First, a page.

The Government of Canada, in a commitment to reconciliation and ensuring that the tragic history and ongoing legacy of residential schools is never forgotten, recently passed legislation to make September 30th a federal statutory holiday called the National Day for Truth and Reconciliation.
This day provides Canadians an opportunity to recognize and commemorate the tragic history and ongoing legacy of residential schools.
The Y recognizes and commemorates the harm that was done to Indigenous children in Canada who were sent away to residential schools, its negative intergenerational impact, and the journey of healing that survivors and their families continue to embark upon. We remain dedicated to the ongoing process of reconciliation and to ensuring that we place a special and intentional focus on fostering our relationship with Indigenous peoples and communities in Canada. We encourage you to use this day to listen, learn, and support the healing needed to address the intergenerational trauma caused by the residential school system through quiet reflection or participation in a community event.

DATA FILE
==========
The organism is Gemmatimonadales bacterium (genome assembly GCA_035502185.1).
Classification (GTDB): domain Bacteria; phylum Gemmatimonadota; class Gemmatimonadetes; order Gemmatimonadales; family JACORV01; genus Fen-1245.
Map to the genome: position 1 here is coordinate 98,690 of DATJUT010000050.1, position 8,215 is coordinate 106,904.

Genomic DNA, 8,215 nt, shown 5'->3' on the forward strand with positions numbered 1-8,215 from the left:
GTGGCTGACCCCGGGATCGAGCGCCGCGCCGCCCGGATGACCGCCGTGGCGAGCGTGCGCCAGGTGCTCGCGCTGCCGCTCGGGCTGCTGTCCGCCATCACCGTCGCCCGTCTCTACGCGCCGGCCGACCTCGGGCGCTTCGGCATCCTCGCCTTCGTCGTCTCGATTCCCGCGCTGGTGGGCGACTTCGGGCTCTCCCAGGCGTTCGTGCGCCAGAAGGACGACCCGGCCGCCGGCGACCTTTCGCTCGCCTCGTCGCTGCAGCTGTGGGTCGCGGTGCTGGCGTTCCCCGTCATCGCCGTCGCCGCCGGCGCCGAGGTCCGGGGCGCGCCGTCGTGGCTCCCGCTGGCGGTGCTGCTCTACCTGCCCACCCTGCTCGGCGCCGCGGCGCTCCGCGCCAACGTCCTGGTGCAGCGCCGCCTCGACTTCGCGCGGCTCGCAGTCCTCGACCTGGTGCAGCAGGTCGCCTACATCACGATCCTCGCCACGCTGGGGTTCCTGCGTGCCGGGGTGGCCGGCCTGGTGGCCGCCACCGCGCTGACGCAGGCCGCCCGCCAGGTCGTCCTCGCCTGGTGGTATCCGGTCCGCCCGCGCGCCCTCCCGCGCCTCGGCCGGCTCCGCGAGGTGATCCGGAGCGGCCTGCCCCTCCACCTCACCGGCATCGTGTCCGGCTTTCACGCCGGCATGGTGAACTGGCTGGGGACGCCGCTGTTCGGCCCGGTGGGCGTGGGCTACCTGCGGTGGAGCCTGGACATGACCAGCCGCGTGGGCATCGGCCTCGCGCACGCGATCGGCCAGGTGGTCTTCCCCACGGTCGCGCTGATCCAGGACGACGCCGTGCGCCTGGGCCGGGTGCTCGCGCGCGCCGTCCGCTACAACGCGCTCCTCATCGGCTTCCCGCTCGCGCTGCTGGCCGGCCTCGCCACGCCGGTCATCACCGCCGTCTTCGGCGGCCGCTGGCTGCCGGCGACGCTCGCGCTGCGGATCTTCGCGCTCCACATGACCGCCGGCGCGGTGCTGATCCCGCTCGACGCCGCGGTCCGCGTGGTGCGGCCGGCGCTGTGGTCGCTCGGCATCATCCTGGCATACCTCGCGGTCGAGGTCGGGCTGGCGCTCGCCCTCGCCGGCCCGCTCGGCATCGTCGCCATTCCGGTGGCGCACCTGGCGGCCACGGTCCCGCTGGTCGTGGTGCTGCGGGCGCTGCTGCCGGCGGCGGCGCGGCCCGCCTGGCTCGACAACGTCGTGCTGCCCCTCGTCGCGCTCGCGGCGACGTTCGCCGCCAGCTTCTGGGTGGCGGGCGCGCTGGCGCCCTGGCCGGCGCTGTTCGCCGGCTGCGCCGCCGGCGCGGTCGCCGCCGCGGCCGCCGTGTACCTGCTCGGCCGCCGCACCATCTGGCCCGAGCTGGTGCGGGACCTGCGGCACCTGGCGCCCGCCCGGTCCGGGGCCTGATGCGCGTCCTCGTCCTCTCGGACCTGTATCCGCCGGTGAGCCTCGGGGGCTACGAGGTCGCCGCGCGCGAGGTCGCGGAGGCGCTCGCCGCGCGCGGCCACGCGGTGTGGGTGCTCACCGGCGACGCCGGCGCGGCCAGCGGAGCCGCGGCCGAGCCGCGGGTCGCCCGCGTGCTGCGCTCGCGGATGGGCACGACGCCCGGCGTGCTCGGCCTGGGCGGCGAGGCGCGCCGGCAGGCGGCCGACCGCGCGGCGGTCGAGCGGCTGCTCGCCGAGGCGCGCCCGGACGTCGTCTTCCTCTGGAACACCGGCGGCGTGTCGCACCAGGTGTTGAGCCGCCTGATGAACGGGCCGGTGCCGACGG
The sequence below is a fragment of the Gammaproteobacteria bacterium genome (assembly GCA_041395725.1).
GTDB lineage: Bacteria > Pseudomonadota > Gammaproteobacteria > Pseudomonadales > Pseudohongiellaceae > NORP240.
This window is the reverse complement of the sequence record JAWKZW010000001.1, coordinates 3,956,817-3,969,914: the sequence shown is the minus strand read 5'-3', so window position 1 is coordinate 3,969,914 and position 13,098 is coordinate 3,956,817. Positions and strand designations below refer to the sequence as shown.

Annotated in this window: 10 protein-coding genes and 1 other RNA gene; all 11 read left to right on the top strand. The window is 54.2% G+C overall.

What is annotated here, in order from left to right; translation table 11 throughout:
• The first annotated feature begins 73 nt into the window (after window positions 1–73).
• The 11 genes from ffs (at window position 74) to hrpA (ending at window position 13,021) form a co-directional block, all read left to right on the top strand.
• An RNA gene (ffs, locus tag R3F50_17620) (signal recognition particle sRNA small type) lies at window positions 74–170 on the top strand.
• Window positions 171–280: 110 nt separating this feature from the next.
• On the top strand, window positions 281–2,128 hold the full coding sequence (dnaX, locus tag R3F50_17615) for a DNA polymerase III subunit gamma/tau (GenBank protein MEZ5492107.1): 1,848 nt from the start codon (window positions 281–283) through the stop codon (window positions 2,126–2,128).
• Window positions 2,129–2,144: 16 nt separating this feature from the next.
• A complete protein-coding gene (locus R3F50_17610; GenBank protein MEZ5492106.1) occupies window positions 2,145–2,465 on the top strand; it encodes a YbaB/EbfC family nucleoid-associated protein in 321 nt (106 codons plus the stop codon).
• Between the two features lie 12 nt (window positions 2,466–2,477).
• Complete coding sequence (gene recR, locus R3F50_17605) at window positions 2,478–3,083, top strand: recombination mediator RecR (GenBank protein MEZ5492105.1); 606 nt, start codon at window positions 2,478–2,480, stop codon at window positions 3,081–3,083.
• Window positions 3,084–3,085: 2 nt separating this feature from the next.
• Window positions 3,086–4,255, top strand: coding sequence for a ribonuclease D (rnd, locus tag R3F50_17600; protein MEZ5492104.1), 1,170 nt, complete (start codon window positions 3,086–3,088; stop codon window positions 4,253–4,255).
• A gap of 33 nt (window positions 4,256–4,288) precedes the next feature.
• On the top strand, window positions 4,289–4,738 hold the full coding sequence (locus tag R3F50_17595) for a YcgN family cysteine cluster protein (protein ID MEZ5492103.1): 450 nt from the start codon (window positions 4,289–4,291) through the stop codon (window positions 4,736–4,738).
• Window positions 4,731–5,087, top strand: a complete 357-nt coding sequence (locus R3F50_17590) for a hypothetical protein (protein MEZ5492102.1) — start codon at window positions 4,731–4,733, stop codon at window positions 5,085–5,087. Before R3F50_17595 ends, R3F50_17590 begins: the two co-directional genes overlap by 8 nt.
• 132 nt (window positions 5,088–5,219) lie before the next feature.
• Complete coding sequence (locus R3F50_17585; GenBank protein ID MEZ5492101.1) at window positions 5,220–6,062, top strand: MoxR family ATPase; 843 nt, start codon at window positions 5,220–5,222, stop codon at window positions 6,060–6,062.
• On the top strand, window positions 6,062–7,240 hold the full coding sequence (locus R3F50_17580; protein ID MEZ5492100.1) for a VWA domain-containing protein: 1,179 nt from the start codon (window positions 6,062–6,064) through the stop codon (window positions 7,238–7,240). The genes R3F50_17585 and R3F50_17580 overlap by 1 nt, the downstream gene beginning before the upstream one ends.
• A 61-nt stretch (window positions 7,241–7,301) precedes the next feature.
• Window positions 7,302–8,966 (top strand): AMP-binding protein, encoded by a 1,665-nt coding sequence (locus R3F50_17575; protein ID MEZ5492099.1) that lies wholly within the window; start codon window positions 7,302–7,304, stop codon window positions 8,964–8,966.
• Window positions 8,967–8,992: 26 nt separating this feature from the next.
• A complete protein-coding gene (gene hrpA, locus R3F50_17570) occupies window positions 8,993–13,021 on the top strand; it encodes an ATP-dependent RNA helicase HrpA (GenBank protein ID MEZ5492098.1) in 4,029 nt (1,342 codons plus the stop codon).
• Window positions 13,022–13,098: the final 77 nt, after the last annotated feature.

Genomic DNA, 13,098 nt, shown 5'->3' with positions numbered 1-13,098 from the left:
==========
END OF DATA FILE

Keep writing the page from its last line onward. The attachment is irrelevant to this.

Ongoing learning is an essential part of creative inclusive communities where everyone belongs. We each have a responsibility to know what has happened in order for us to not repeat history, and to understand the unique experiences and needs of the diverse communities that we serve, including the First Peoples of this land.
What is the Y doing to support reconciliation?
In support of reconciliation, we are:
- Creating awareness by:
- Providing all staff with orange shirts to wear on September 30th (proceeds from the Y’s purchase of these shirts was donated to the Orange Shirt Society)
- Asking staff, members, participants and childcare families to have conversations about reconciliation
- Posting on our social media and website about reconciliation
- Putting posters up in our Y centres and programs to create awareness
- Adding a land acknowledgement to our Y email signatures
- Creating a Reconciliation, Equity and Inclusivity Committee to help develop a deeper understanding of the communities we serve.
To help understand the importance of reconciliation, we invite you to watch the following two videos:
|Senator Murray Sinclair speaks about Reconciliation||Chief Robert Joseph shares his residential school survivor experience and the importance of truth and reconciliation in Canada|